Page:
Ernest LuningErnest LuningNovember 10, 20174min4010

U.S. Rep. Jared Polis, a Democrat running for governor of Colorado, on Thursday launched an attack tying Tom Tancredo to President Donald Trump, charging the GOP gubernatorial candidate and Trump are "ideologically one and the same" — but far from rejecting the attack, Tancredo fired back, calling Polis "just another whiny liberal elite."


Dan NjegomirDan NjegomirJuly 28, 20172min386

Tom Tancredo needs $12.

He says so in the subject line of a mass email this week — although he actually wants you to give it to the Denver GOP.

Why raise funds for a county party that has virtually no chance of electing anyone to public office within its own lopsidedly Democratic jurisdiction? The Republican former congressman, sometime gubernatorial candidate and perennial firebrand thought you’d ask. And his explanation rings the bell on his signature issues:

Fellow Conservative,

I love Denver, Colorado. As a young man, I worked at Elitch Gardens. It’s an amazing city.

You know that. But here’s the deal, the city is being overrun.

Being overrun by radical liberals, illegal immigrants, and progressive Californians.

Will you fight back?

If we don’t put up a fight in Denver, liberals will overrun our state. No statewide candidate can win in Colorado, without winning 1 out of 4 Denver voters.


I served in Congress for a decade and ran for President – so you may wonder why I’m emailing you asking you to give money to the Denver GOP, because as Tip O’Neill said, “all politics is local.”

We can’t win the Governor’s mansion in 2018 without winning 1 out of 4 votes in Denver. Will you give us $12 right now so we can do that?

I’ve been working closely with the Chairman of the Denver County GOP. We’re putting together a plan, but we’ll need to hire a volunteer coordinator, and afford a walk and call app, so our volunteers can contact voters easiest.

Friend, I need you to give at least $12 right now.

Tom Tancredo

Same ol’ Tancredo; insert cause du jour. Sure.

But it also offers a glimpse at the GOP’s calculus for the 2018 gubernatorial race — and a reminder that a vote is a vote in a statewide election. Doesn’t matter if it comes from hostile territory.


Dan NjegomirDan NjegomirJune 7, 20174min382

Remember the Aurora Public Schools board member who raised eyebrows last month with her remarks about immigrants — of which there are many in the school district and surrounding city? The member, Cathy Wildman, followed up this week with an explanation of sorts.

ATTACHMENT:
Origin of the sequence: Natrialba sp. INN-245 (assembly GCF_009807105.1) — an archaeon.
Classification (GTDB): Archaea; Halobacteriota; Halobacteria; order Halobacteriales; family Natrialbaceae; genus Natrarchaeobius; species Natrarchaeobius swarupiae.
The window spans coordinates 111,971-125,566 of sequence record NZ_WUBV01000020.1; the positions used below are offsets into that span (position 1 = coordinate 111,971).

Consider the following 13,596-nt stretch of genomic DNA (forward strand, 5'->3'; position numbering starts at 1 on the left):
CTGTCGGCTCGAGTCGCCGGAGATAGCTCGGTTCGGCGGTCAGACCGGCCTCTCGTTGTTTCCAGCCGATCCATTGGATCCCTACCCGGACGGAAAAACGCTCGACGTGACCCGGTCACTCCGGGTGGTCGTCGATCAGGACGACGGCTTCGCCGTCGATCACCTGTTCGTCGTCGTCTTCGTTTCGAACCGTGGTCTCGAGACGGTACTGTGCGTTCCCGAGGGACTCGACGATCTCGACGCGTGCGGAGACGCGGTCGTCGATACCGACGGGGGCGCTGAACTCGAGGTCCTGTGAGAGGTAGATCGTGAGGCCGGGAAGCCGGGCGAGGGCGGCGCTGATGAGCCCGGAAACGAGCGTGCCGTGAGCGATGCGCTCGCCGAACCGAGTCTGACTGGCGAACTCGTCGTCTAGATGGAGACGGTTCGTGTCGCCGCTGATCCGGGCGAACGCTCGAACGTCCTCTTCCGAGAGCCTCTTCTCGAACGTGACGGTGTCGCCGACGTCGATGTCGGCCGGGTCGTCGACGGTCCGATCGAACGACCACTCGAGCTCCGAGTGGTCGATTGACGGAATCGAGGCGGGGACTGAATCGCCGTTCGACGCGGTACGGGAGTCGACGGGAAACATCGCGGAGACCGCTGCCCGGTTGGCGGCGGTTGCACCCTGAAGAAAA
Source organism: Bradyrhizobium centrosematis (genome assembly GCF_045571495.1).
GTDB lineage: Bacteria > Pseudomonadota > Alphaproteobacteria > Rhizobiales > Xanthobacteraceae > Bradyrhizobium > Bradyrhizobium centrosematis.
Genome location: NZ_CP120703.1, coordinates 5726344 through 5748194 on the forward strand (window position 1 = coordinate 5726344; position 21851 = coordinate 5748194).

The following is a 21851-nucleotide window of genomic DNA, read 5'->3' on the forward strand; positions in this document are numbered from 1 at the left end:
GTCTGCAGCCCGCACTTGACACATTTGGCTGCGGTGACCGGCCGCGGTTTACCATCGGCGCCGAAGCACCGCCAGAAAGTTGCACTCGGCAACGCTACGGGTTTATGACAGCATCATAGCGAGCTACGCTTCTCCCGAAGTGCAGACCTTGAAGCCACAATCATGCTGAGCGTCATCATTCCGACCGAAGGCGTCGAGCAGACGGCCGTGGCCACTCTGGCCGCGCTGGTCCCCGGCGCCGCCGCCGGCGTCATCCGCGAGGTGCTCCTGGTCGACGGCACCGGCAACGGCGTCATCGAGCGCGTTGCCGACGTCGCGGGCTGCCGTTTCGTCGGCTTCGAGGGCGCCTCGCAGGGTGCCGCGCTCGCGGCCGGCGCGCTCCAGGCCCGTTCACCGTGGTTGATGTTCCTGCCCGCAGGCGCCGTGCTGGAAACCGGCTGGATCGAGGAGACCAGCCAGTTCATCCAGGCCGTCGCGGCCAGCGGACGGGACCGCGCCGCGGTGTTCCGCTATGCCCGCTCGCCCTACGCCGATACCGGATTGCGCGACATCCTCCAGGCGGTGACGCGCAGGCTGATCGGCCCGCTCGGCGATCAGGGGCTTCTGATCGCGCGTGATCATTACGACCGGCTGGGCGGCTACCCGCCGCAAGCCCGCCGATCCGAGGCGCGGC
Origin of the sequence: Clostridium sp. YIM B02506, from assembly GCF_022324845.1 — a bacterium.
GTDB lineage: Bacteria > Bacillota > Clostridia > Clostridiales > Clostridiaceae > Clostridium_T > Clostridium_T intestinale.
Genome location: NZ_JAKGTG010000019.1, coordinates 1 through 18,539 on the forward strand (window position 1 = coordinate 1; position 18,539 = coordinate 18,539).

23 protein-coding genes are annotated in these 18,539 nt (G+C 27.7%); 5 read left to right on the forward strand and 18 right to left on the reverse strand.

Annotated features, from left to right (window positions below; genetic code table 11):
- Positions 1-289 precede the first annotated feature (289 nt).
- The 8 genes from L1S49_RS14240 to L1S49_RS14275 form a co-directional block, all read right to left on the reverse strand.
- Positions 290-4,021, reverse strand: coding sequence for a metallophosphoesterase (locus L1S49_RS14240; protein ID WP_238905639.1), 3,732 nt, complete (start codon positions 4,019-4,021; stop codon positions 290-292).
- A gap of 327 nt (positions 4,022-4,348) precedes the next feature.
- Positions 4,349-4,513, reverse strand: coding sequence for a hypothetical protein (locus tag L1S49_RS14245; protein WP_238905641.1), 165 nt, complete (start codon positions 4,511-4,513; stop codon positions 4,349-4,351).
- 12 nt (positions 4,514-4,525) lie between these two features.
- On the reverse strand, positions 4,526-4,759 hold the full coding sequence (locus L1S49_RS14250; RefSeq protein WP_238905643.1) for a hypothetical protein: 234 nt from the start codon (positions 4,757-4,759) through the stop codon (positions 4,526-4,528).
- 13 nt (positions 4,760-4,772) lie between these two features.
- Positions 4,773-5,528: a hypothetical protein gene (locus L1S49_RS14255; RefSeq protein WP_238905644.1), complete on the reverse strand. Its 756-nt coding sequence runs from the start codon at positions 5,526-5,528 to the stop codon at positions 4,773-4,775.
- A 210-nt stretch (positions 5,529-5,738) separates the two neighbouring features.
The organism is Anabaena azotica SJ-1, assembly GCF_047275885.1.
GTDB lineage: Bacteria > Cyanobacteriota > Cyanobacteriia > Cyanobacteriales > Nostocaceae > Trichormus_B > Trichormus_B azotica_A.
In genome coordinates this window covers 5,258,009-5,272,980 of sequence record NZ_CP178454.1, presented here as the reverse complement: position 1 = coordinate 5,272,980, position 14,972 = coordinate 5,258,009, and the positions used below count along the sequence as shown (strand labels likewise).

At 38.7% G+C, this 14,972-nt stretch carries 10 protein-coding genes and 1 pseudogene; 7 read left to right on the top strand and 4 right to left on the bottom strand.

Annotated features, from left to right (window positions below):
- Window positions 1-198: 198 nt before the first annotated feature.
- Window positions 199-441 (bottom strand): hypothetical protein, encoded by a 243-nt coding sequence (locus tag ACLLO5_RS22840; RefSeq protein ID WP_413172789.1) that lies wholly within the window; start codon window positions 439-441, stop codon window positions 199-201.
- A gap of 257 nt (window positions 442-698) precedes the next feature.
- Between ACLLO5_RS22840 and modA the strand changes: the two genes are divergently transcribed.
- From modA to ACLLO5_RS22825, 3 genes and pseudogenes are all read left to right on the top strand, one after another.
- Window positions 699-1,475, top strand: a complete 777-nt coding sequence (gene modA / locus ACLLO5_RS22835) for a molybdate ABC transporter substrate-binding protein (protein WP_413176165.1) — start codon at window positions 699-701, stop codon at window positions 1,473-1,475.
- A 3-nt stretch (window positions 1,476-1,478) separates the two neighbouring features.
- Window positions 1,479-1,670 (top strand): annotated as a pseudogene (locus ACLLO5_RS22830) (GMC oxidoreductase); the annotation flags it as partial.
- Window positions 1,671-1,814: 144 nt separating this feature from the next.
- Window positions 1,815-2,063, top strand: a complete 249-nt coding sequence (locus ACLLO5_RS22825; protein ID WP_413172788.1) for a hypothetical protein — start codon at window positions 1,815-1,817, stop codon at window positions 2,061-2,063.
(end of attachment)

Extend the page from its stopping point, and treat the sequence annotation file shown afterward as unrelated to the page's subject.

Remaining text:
Chalkbeat Colorado’s Yesenia Robles reports that at a board meeting Tuesday, Wildman, “offered a lengthy, emotional response that emphasized the importance of following rules and included an assurance that she wants students to feel safe.”

Yet, Robles also notes Wildman seemed to stop short of an apology; some members of the public who were on hand expressed disappointment.

What were Wildman’s offending words? During last month’s debate of a board resolution expressing support for immigrant students and their families — amid the Trump administration’s attempts at an immigration crackdown — Wildman expressed concerns about providing what she seemed to think is special dispensation for immigrant households. As Robles reported at the time:

… Wildman said Aurora already has enough policies creating safe schools by prohibiting discrimination. She said the resolution was about one group of students, and not really for all students.

“I guess I feel that we are setting aside, or creating additional rules and policies in some ways where people broke the rules,” Wildman said.

She added that some immigrants have made some areas of the country unsafe and said in one instance her nieces traveling to southern California were told to turn around because it would not be safe for them.

Wildman actually had wound up voting for the resolution, but her qualified support — and her observations about immigrants as rule breakers earned her few friends that night. And then there was that tangent about parts of the country she felt were rendered unsafe  by immigrants. At least one education-advocacy group called on her to resign.